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Uruguay v England: Roy Hodgson given cause for cheer by Uruguay’s leaky defence

There are much positives to be had from their 3-1 defeat by Costa Rica

When Uruguay won the World Cup in Brazil, it coined a word that became part of the language of a nation who could not believe they had lost; Maracanazo – the disaster at the Maracana.

Sixty-four years on and they have not forgotten. In the wake of Uruguay’s jaw-dropping defeat to Costa Rica at the Estadio Castelao the Brazilian headlines gleefully spoke of Uruguay’s “Castelazo”.

Oscar Tabarez and Roy Hodgson, men who have a deep interest in history, would know that opening defeats are not invariably fatal. England have twice lost their first match of the tournament – to Hungary in 1962 and Portugal in 1986 – and both times they qualified from their group. Spain’s triumphant South African World Cup began with a 1-0 defeat to Switzerland.

The managers of Uruguay and England have the same number of points – nil – but there the similarities end. England’s group games are in a descending order of difficulty, while the Uruguayans finish up facing Italy. They, more than England, desperately require a win in Sao Paulo.

“Have we been eliminated? No and why should we think we are?” said Diego Forlan, who had seen the Costa Ricans snatch the game from his side in the space of three minutes.

The debate as to whether Luis Suarez will play on Thursday will grow ever more feverish, but Tabarez was clear that he had not been fit to face Costa Rica. “It was he who asked to be on the bench,” said Tabarez, who when a goal was desperately needed turned to other options. It is, however, Uruguay’s defence rather than their attack that will be the centre of Hodgson’s thinking. That was the key to Uruguay’s progress four years ago, conceding twice in the opening five games.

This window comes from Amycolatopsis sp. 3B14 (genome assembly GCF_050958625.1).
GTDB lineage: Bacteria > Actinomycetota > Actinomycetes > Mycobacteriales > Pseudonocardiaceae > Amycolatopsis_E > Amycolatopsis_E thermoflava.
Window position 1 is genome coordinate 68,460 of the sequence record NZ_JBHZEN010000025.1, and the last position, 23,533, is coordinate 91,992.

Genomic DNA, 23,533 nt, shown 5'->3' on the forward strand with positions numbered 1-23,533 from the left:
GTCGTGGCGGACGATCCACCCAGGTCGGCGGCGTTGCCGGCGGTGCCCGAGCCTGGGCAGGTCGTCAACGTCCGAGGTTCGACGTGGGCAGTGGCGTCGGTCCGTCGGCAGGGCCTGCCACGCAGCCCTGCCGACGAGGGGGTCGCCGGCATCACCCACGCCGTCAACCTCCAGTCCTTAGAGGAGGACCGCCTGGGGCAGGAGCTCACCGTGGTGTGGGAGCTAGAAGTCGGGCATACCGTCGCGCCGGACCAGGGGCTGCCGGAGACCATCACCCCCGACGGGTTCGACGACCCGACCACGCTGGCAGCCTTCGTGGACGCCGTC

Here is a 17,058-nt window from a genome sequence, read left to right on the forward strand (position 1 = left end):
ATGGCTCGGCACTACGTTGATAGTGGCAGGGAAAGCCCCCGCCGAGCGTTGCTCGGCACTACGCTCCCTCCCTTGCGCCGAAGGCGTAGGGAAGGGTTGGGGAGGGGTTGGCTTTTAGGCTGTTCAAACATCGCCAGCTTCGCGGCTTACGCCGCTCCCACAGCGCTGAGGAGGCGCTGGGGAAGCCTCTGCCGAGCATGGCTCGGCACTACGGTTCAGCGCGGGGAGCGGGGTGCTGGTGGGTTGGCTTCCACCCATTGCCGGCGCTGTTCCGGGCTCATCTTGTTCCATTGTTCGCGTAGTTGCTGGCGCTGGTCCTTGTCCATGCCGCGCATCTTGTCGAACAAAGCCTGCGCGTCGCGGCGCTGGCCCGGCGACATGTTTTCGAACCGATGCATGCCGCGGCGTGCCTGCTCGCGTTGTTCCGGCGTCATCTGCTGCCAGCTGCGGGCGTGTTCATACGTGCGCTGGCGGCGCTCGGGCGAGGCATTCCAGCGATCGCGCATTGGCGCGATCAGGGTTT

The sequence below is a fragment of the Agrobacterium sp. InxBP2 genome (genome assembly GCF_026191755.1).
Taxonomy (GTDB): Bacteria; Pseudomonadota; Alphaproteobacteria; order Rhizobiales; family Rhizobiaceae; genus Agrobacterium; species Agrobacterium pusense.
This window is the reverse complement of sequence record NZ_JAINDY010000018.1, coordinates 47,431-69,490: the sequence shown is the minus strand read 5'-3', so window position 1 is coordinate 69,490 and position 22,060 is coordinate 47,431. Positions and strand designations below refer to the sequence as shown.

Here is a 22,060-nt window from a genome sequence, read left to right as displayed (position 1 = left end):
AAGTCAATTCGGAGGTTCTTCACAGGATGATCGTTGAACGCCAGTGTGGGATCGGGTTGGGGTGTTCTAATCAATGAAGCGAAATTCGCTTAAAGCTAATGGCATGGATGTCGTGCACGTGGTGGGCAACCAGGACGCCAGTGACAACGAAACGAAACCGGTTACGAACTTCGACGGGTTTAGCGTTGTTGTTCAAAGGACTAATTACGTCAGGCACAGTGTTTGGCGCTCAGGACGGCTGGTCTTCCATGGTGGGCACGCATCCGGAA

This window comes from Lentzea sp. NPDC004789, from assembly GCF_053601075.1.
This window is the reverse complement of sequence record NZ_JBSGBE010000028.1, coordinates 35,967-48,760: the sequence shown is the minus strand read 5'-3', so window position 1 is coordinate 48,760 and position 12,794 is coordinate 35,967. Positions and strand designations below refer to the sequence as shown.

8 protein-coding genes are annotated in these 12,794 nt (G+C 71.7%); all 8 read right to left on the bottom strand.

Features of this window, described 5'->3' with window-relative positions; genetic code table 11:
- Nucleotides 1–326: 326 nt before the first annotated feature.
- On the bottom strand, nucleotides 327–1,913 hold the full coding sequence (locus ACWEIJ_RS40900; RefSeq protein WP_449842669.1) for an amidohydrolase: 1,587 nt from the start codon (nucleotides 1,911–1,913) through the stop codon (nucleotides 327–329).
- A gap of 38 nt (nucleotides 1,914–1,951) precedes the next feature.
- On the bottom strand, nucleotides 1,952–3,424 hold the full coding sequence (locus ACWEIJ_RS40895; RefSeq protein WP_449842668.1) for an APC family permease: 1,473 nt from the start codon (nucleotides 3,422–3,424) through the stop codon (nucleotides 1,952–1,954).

Their centre-halves, Diego Godin and Diego Lugano, had contrasting seasons – one winning La Liga with Atletico Madrid, the other considered surplus to requirements at West Bromwich Albion. Both looked vulnerable to a cross and the marauding presence of Joel Campbell.

Hodgson would have learned something else from Fortaleza, perhaps something he already knew. Costa Rica are nobody’s makeweights and in Keylor Navas they have an exceptional goalkeeper.

Costa Rica may have qualified for the last 16 in the 1990 World Cup but this was their greatest victory. Their hotel on the Fortaleza seafront was besieged by supporters long into the night. Campbell, who has not played a game for Arsenal but who tormented first Manchester United’s defence while on loan from Olympiakos and now Uruguay’s, is ready for the Emirates. The control and pace he displayed for the equaliser underlined the kind of quality Arsenal cannot afford to ignore.

 Paolo Wanchope, Costa Rica’s assistant manager, said: “He really wants to go back to Arsenal and play and I told him that the only way to do that was to show it out on the pitch.”